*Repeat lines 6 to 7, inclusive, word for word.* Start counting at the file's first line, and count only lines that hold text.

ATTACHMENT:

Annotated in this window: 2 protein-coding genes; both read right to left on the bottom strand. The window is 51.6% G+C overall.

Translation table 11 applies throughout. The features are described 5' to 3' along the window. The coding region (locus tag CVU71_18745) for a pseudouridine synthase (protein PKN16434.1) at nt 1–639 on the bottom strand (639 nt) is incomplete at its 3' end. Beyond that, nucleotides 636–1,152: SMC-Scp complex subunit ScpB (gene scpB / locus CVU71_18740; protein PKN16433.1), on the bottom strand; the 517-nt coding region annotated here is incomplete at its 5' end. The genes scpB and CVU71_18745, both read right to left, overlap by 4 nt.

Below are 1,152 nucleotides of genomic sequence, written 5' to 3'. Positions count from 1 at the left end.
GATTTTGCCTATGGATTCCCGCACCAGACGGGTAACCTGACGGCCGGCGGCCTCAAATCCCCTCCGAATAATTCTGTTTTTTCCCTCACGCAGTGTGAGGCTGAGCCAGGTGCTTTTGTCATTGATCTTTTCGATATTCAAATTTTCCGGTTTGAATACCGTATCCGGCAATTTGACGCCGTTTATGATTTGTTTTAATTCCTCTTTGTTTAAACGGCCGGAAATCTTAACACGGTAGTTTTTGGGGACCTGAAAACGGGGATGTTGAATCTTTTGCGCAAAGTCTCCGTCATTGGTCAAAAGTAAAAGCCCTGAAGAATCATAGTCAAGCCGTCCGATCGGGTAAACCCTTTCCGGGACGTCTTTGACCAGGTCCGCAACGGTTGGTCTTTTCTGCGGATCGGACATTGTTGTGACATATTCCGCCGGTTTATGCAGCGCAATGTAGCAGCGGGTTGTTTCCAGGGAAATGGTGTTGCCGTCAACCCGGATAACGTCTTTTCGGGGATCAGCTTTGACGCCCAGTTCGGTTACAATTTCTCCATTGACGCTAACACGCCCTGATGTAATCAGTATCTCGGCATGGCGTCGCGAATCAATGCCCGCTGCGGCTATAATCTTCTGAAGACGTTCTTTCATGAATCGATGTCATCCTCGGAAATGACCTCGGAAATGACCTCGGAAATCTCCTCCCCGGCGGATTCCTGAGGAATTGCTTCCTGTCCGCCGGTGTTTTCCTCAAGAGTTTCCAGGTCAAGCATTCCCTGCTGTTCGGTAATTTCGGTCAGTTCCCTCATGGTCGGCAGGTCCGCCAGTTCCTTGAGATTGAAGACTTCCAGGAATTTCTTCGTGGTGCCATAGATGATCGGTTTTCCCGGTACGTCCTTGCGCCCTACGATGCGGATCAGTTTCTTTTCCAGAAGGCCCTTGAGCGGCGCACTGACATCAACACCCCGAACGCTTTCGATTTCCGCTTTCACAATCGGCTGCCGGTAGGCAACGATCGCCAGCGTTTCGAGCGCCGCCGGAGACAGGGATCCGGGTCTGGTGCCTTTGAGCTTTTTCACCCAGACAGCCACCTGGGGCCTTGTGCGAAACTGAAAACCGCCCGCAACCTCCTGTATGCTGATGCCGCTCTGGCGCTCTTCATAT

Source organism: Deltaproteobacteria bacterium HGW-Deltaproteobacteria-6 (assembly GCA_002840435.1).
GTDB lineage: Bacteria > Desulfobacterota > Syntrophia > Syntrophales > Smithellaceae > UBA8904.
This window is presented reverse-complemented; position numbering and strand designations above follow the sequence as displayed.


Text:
GTDB lineage: Bacteria > Desulfobacterota > Syntrophia > Syntrophales > Smithellaceae > UBA8904.
This window is presented reverse-complemented; position numbering and strand designations above follow the sequence as displayed.